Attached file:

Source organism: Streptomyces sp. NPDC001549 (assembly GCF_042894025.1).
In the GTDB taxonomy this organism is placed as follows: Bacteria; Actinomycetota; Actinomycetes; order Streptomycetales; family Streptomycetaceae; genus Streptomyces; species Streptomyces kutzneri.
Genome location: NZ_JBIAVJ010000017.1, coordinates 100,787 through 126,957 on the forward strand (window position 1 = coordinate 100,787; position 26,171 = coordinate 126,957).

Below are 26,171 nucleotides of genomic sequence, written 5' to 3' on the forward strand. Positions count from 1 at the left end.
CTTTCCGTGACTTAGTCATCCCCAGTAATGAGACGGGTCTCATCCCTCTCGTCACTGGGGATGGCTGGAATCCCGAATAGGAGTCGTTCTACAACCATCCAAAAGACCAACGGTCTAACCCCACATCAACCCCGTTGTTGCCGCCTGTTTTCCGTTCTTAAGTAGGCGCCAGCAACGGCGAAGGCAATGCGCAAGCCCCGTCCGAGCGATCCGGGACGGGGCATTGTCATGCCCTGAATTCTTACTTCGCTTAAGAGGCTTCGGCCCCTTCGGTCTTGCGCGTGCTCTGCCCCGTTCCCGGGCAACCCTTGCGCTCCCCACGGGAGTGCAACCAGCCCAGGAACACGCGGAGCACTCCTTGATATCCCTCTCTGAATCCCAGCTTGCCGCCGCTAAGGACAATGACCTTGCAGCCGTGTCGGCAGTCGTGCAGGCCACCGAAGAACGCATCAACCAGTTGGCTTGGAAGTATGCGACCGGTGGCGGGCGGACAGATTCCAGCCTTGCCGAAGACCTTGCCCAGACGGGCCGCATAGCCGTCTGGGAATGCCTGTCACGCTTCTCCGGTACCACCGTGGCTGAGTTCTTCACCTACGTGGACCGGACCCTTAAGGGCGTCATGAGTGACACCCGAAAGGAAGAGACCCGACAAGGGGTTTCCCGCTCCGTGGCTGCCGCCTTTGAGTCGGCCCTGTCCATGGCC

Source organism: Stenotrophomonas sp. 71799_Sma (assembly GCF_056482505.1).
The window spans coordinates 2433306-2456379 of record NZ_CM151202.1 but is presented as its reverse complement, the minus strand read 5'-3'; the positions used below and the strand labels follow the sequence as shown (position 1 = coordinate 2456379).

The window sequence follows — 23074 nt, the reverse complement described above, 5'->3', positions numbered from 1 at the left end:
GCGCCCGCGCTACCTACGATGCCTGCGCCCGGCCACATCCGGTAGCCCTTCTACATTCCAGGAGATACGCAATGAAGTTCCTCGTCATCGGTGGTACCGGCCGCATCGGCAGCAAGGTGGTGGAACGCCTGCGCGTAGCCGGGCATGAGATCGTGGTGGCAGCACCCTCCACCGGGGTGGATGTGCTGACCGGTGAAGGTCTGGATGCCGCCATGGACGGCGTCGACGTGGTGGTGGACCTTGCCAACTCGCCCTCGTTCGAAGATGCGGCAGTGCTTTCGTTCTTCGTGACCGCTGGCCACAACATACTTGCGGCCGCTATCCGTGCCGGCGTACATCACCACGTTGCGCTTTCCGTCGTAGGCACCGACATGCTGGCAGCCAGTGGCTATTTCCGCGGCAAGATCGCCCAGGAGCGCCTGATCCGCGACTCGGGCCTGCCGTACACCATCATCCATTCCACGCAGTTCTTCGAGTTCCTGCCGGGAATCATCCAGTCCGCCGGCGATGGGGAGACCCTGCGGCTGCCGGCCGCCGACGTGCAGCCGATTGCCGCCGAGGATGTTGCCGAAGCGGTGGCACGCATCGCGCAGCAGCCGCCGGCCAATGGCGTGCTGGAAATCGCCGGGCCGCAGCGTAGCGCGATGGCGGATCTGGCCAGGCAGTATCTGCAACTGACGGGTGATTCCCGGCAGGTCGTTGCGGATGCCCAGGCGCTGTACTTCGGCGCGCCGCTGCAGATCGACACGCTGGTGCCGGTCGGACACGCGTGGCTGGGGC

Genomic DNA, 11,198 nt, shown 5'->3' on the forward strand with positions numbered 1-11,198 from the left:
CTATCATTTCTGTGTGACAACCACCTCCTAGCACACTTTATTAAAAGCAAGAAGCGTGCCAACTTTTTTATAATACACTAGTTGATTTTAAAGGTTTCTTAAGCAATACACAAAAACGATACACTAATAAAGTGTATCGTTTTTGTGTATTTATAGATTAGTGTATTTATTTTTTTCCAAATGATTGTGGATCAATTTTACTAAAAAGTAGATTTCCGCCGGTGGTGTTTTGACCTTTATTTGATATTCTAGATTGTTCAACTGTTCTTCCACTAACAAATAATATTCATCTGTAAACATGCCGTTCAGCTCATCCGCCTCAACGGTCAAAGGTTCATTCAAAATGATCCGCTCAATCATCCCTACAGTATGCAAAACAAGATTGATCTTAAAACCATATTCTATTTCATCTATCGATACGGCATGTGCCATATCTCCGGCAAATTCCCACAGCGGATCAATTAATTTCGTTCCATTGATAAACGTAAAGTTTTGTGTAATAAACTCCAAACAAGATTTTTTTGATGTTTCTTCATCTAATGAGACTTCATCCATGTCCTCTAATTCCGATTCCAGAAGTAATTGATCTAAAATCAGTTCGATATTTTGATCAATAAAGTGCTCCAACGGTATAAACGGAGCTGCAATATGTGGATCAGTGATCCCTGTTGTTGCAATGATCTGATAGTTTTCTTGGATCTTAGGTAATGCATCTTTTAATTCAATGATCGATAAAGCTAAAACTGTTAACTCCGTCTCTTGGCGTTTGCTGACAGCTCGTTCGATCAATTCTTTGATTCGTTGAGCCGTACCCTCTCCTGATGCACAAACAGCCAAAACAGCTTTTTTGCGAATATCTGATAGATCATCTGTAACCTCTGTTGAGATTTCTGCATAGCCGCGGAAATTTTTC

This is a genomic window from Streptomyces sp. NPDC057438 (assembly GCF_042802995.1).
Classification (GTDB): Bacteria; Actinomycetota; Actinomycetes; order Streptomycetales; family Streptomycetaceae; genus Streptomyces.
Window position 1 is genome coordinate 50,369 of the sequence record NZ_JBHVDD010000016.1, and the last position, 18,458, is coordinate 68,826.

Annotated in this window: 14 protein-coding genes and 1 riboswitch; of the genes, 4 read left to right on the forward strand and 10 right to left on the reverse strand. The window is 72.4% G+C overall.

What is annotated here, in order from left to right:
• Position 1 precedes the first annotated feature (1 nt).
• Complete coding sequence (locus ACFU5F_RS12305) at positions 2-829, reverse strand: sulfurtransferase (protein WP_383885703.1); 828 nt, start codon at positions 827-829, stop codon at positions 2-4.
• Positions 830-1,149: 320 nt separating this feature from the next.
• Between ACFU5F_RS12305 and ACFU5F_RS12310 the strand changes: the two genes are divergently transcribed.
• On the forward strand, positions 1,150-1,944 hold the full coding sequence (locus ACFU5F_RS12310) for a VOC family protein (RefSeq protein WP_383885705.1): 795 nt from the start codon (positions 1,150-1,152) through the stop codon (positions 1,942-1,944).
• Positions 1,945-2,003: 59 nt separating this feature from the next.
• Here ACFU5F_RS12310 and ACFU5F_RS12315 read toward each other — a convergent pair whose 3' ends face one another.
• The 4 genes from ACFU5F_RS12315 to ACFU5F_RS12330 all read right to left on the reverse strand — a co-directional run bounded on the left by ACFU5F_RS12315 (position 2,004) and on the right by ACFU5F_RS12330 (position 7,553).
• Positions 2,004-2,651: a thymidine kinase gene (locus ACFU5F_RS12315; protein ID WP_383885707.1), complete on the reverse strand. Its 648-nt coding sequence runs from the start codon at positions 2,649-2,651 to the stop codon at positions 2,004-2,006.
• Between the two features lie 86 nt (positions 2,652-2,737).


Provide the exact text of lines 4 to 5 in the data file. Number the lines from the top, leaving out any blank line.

Below are 26,171 nucleotides of genomic sequence, written 5' to 3' on the forward strand. Positions count from 1 at the left end.
CTTTCCGTGACTTAGTCATCCCCAGTAATGAGACGGGTCTCATCCCTCTCGTCACTGGGGATGGCTGGAATCCCGAATAGGAGTCGTTCTACAACCATCCAAAAGACCAACGGTCTAACCCCACATCAACCCCGTTGTTGCCGCCTGTTTTCCGTTCTTAAGTAGGCGCCAGCAACGGCGAAGGCAATGCGCAAGCCCCGTCCGAGCGATCCGGGACGGGGCATTGTCATGCCCTGAATTCTTACTTCGCTTAAGAGGCTTCGGCCCCTTCGGTCTTGCGCGTGCTCTGCCCCGTTCCCGGGCAACCCTTGCGCTCCCCACGGGAGTGCAACCAGCCCAGGAACACGCGGAGCACTCCTTGATATCCCTCTCTGAATCCCAGCTTGCCGCCGCTAAGGACAATGACCTTGCAGCCGTGTCGGCAGTCGTGCAGGCCACCGAAGAACGCATCAACCAGTTGGCTTGGAAGTATGCGACCGGTGGCGGGCGGACAGATTCCAGCCTTGCCGAAGACCTTGCCCAGACGGGCCGCATAGCCGTCTGGGAATGCCTGTCACGCTTCTCCGGTACCACCGTGGCTGAGTTCTTCACCTACGTGGACCGGACCCTTAAGGGCGTCATGAGTGACACCCGAAAGGAAGAGACCCGACAAGGGGTTTCCCGCTCCGTGGCTGCCGCCTTTGAGTCGGCCCTGTCCATGGCC